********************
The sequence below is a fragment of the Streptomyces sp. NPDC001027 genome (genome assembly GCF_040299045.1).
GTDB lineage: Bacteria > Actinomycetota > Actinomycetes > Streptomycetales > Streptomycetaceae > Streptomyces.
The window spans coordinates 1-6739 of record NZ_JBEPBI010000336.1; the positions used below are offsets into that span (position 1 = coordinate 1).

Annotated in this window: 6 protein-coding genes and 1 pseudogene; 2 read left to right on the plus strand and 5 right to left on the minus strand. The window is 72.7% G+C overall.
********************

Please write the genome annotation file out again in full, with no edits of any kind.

The sequence below is a fragment of the Streptomyces sp. NPDC001027 genome (genome assembly GCF_040299045.1).
GTDB lineage: Bacteria > Actinomycetota > Actinomycetes > Streptomycetales > Streptomycetaceae > Streptomyces.
The window spans coordinates 1-6739 of record NZ_JBEPBI010000336.1; the positions used below are offsets into that span (position 1 = coordinate 1).

Annotated in this window: 6 protein-coding genes and 1 pseudogene; 2 read left to right on the plus strand and 5 right to left on the minus strand. The window is 72.7% G+C overall.